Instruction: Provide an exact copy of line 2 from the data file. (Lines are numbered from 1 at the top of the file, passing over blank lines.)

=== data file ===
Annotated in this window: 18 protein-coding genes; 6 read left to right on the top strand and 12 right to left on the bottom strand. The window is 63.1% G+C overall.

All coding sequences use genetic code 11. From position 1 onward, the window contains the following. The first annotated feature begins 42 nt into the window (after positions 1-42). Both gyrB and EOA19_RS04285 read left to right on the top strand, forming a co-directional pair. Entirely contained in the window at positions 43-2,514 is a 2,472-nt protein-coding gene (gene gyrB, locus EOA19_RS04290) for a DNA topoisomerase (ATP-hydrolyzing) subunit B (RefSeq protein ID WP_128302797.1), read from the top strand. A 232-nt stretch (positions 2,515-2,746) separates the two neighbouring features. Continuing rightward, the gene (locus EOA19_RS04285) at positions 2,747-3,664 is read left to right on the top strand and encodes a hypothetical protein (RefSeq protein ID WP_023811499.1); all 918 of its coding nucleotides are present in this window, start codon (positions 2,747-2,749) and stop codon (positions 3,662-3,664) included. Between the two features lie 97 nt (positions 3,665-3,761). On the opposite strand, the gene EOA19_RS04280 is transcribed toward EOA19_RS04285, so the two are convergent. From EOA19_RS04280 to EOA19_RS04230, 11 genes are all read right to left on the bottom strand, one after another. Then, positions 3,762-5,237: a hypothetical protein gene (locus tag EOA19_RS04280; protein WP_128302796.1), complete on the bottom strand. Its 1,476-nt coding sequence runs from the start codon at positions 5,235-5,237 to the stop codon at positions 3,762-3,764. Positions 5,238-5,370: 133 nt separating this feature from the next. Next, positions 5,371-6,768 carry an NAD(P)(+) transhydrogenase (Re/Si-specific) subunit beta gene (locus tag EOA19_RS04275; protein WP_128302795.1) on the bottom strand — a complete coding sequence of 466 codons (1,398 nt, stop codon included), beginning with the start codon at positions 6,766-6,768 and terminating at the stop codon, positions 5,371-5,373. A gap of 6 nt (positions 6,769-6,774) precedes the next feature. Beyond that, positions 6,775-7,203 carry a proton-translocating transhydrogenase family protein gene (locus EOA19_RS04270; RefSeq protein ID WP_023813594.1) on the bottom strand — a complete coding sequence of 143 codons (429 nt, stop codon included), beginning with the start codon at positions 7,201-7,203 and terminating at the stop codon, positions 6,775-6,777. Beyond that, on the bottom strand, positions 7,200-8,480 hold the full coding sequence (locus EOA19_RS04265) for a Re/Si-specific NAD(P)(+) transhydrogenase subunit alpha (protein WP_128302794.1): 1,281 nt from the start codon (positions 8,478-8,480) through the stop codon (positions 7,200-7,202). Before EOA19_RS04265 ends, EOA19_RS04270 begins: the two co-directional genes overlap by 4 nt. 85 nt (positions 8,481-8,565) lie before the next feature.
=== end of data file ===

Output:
All coding sequences use genetic code 11. From position 1 onward, the window contains the following. The first annotated feature begins 42 nt into the window (after positions 1-42). Both gyrB and EOA19_RS04285 read left to right on the top strand, forming a co-directional pair. Entirely contained in the window at positions 43-2,514 is a 2,472-nt protein-coding gene (gene gyrB, locus EOA19_RS04290) for a DNA topoisomerase (ATP-hydrolyzing) subunit B (RefSeq protein ID WP_128302797.1), read from the top strand. A 232-nt stretch (positions 2,515-2,746) separates the two neighbouring features. Continuing rightward, the gene (locus EOA19_RS04285) at positions 2,747-3,664 is read left to right on the top strand and encodes a hypothetical protein (RefSeq protein ID WP_023811499.1); all 918 of its coding nucleotides are present in this window, start codon (positions 2,747-2,749) and stop codon (positions 3,662-3,664) included. Between the two features lie 97 nt (positions 3,665-3,761). On the opposite strand, the gene EOA19_RS04280 is transcribed toward EOA19_RS04285, so the two are convergent. From EOA19_RS04280 to EOA19_RS04230, 11 genes are all read right to left on the bottom strand, one after another. Then, positions 3,762-5,237: a hypothetical protein gene (locus tag EOA19_RS04280; protein WP_128302796.1), complete on the bottom strand. Its 1,476-nt coding sequence runs from the start codon at positions 5,235-5,237 to the stop codon at positions 3,762-3,764. Positions 5,238-5,370: 133 nt separating this feature from the next. Next, positions 5,371-6,768 carry an NAD(P)(+) transhydrogenase (Re/Si-specific) subunit beta gene (locus tag EOA19_RS04275; protein WP_128302795.1) on the bottom strand — a complete coding sequence of 466 codons (1,398 nt, stop codon included), beginning with the start codon at positions 6,766-6,768 and terminating at the stop codon, positions 5,371-5,373. A gap of 6 nt (positions 6,769-6,774) precedes the next feature. Beyond that, positions 6,775-7,203 carry a proton-translocating transhydrogenase family protein gene (locus EOA19_RS04270; RefSeq protein ID WP_023813594.1) on the bottom strand — a complete coding sequence of 143 codons (429 nt, stop codon included), beginning with the start codon at positions 7,201-7,203 and terminating at the stop codon, positions 6,775-6,777. Beyond that, on the bottom strand, positions 7,200-8,480 hold the full coding sequence (locus EOA19_RS04265) for a Re/Si-specific NAD(P)(+) transhydrogenase subunit alpha (protein WP_128302794.1): 1,281 nt from the start codon (positions 8,478-8,480) through the stop codon (positions 7,200-7,202). Before EOA19_RS04265 ends, EOA19_RS04270 begins: the two co-directional genes overlap by 4 nt. 85 nt (positions 8,481-8,565) lie before the next feature.